Travel & Tourism

US prepares for summer air travel spike, may allow more foreign visitors

FILE - In this Nov. 18, 2020 file photo, a worker wearing a mask walks past a Boeing 737 Max 9 built for Aeromexico as it is prepared for a flight from Renton Municipal Airport, in Renton, Wash. (AP Photo/Ted S. Warren, File)

ARLINGTON, Va.: U.S. airlines and agencies are preparing for increased domestic air travel this summer even as the government continues to debate whether to allow more foreign travelers to visit.

Shares in American Airlines, United Airlines and Delta Air Lines were sharply higher on Tuesday after top executives said that the pace of a leisure travel recovery was increasing.

"We've been very, very pleased with the pace of demand recovery," Delta President Glen Hauenstein told an industry conference. "Bookings have been better than expected."

As more Americans pass through airports, the Transportation Security Administration (TSA) plans to hire another 1,000 officers by July 4, a peak U.S. travel period, after hiring 3,000 officers since Jan 1.

"We have already seen a sharp rise at the nation's airports and will continue to experience steady increases throughout the summer," Acting TSA Administrator Darby LaJoye told a news conference at Reagan National Airport outside Washington.

The TSA screened 1.86 million passengers on Sunday, the highest daily total since March 2020.

United said it now expects its adjusted earnings before interest, taxes, depreciation and amortization to be positive in the third quarter and trimmed its forecast for a decline in unit revenue in the current quarter.

And American is seeing "encouraging signs" in business and international travel, which have been hit hard during the pandemic, Chief Financial Officer Derek Kerr said.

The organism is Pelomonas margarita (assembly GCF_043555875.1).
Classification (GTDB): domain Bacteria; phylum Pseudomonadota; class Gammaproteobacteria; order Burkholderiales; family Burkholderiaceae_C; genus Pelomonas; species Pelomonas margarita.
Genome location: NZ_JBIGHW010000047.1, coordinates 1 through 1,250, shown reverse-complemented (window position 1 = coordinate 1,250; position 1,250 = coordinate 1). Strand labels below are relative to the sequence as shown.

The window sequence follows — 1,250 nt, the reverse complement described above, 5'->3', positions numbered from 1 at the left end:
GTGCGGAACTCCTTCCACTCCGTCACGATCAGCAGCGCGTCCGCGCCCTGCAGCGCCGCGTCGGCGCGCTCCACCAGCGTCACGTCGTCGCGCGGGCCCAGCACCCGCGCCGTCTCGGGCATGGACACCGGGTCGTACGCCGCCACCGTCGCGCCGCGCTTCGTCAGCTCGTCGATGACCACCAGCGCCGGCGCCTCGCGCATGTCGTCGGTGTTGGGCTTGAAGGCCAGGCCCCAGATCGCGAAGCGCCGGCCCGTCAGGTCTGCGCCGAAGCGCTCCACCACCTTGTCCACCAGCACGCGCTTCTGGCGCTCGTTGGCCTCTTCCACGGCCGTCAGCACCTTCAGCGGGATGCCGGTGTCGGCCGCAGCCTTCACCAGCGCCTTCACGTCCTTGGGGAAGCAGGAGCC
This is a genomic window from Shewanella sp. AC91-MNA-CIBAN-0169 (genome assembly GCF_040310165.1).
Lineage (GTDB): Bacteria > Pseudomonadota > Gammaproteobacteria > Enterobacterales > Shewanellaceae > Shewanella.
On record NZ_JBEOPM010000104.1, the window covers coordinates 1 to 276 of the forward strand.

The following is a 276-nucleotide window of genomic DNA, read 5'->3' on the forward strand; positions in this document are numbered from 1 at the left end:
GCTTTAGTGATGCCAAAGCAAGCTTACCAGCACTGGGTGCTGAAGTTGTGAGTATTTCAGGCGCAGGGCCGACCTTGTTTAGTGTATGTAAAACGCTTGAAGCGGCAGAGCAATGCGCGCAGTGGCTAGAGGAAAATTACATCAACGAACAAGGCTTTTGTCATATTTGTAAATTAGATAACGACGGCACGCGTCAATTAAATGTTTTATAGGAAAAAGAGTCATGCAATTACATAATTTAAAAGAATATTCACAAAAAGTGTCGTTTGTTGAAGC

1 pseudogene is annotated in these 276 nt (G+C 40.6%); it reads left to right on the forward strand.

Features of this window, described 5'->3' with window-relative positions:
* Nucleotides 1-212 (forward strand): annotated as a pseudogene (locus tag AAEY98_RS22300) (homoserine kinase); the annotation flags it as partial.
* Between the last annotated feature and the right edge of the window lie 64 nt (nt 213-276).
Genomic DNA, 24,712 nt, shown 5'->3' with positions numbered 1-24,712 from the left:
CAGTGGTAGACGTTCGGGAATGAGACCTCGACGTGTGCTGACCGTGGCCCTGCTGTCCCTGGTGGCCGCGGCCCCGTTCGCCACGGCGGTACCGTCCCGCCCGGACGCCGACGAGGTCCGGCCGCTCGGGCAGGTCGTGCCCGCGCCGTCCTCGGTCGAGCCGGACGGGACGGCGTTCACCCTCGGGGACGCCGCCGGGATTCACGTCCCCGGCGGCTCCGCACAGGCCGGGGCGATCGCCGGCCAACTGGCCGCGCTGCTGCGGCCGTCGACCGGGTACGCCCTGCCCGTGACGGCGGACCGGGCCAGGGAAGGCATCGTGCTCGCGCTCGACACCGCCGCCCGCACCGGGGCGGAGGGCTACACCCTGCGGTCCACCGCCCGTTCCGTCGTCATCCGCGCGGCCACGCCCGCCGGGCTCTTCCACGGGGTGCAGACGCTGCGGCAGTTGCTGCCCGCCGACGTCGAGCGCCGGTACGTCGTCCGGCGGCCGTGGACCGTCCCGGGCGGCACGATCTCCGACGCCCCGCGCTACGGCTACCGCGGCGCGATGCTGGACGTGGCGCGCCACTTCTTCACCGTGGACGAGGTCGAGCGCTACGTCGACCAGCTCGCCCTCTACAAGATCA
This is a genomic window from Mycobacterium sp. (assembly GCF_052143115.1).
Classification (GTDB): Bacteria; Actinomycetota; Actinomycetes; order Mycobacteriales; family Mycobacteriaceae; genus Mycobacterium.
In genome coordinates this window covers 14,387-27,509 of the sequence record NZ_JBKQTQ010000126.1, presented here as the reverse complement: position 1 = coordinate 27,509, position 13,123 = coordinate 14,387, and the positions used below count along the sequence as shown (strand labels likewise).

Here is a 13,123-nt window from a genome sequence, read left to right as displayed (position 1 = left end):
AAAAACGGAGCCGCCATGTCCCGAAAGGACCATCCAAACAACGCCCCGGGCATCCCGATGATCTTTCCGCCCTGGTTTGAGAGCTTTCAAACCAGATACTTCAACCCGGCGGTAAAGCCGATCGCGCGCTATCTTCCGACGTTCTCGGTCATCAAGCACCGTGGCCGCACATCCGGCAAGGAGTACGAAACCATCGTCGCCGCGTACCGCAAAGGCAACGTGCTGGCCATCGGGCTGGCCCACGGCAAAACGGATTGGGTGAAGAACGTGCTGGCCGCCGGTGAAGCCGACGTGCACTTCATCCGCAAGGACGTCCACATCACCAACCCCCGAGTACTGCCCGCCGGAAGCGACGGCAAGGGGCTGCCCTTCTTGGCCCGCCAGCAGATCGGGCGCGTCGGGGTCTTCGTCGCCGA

The improvements come as more American become vaccinated, companies prepare for workers to return to offices and travel, and as more countries open their borders.

However, the United States continues to bar the entry of nearly all non-U.S. citizens from most of Europe, South Africa, India, China, Iran and Brazil, despite pressure from travel groups to lift restrictions.

U.S. Homeland Security Secretary Alejandro Mayorkas said at the press conference the government is "following the facts, the data, the science in making the decision as to when business, international travel actually can resume... This is something we are evaluating each and every day."

The administration has held extensive meetings on the topic, officials have told Reuters, but made no decisions.

Industry officials think Biden could lift restriction on the United Kingdom and Ireland as soon as early June. COVID-19 cases in both countries have declined.

Roger Dow, president and CEO of the U.S. Travel Association, told Reuters "the UK is the furthest along. Our belief is, if we can open UK, the rest follows."

 

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